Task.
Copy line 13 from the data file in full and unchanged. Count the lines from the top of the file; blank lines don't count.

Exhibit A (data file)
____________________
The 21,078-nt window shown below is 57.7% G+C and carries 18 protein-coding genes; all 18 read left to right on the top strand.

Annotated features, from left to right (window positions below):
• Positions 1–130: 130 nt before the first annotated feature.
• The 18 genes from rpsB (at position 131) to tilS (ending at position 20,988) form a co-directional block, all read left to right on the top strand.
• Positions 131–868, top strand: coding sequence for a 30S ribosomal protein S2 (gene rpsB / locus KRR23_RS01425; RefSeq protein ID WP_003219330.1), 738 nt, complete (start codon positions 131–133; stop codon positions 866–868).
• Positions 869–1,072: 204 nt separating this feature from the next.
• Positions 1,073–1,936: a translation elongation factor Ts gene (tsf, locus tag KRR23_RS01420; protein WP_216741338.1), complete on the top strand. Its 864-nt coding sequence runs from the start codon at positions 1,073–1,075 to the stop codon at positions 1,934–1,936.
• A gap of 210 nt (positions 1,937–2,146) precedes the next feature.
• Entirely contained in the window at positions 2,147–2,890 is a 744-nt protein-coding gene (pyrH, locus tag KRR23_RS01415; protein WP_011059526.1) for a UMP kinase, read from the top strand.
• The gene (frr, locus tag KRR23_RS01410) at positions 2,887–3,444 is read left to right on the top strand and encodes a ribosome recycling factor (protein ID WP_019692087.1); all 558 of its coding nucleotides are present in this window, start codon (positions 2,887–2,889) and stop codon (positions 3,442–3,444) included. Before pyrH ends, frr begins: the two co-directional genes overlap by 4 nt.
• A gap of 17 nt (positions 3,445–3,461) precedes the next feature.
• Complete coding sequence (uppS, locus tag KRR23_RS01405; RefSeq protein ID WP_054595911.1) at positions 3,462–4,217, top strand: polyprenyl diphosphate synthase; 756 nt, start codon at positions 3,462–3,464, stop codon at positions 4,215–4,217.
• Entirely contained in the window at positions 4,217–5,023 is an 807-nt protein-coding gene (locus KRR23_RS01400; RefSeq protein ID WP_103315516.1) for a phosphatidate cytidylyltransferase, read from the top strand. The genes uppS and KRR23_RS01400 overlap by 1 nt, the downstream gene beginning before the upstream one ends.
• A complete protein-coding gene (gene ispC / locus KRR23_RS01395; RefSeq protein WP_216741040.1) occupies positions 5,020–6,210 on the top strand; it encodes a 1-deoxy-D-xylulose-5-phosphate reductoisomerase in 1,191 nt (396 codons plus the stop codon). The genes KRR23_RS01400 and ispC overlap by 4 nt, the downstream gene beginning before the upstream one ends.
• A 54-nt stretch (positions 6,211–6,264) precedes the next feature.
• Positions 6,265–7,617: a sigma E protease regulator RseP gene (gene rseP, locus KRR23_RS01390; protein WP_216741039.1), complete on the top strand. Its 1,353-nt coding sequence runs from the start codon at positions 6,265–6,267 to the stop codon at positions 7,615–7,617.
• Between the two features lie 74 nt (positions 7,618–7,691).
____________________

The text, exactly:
• Entirely contained in the window at positions 4,217–5,023 is an 807-nt protein-coding gene (locus KRR23_RS01400; RefSeq protein ID WP_103315516.1) for a phosphatidate cytidylyltransferase, read from the top strand. The genes uppS and KRR23_RS01400 overlap by 1 nt, the downstream gene beginning before the upstream one ends.